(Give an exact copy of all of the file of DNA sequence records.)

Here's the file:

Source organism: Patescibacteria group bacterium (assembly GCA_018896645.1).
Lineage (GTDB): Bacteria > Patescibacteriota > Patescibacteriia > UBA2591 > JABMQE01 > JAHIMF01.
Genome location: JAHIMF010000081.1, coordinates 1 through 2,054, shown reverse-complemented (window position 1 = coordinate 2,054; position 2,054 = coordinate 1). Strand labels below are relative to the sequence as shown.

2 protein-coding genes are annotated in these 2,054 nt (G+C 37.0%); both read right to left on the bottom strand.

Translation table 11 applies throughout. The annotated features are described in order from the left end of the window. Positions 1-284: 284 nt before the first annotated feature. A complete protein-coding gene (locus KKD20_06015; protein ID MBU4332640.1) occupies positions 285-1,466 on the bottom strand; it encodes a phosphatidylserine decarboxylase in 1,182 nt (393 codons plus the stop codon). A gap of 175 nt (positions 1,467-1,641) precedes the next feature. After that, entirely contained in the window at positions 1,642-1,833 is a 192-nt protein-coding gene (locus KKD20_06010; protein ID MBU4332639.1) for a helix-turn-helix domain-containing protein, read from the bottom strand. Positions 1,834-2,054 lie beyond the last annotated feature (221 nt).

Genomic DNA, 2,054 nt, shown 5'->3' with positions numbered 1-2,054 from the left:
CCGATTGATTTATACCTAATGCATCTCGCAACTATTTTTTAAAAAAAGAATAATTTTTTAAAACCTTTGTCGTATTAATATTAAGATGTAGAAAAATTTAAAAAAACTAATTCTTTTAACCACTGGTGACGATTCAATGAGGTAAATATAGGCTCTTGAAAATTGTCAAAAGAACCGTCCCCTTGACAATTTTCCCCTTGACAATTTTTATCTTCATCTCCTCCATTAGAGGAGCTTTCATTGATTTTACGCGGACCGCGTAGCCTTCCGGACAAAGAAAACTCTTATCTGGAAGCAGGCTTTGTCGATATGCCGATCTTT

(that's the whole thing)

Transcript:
Source organism: Patescibacteria group bacterium (assembly GCA_018896645.1).
Lineage (GTDB): Bacteria > Patescibacteriota > Patescibacteriia > UBA2591 > JABMQE01 > JAHIMF01.
Genome location: JAHIMF010000081.1, coordinates 1 through 2,054, shown reverse-complemented (window position 1 = coordinate 2,054; position 2,054 = coordinate 1). Strand labels below are relative to the sequence as shown.

2 protein-coding genes are annotated in these 2,054 nt (G+C 37.0%); both read right to left on the bottom strand.

Translation table 11 applies throughout. The annotated features are described in order from the left end of the window. Positions 1-284: 284 nt before the first annotated feature. A complete protein-coding gene (locus KKD20_06015; protein ID MBU4332640.1) occupies positions 285-1,466 on the bottom strand; it encodes a phosphatidylserine decarboxylase in 1,182 nt (393 codons plus the stop codon). A gap of 175 nt (positions 1,467-1,641) precedes the next feature. After that, entirely contained in the window at positions 1,642-1,833 is a 192-nt protein-coding gene (locus KKD20_06010; protein ID MBU4332639.1) for a helix-turn-helix domain-containing protein, read from the bottom strand. Positions 1,834-2,054 lie beyond the last annotated feature (221 nt).

Genomic DNA, 2,054 nt, shown 5'->3' with positions numbered 1-2,054 from the left:
CCGATTGATTTATACCTAATGCATCTCGCAACTATTTTTTAAAAAAAGAATAATTTTTTAAAACCTTTGTCGTATTAATATTAAGATGTAGAAAAATTTAAAAAAACTAATTCTTTTAACCACTGGTGACGATTCAATGAGGTAAATATAGGCTCTTGAAAATTGTCAAAAGAACCGTCCCCTTGACAATTTTCCCCTTGACAATTTTTATCTTCATCTCCTCCATTAGAGGAGCTTTCATTGATTTTACGCGGACCGCGTAGCCTTCCGGACAAAGAAAACTCTTATCTGGAAGCAGGCTTTGTCGATATGCCGATCTTT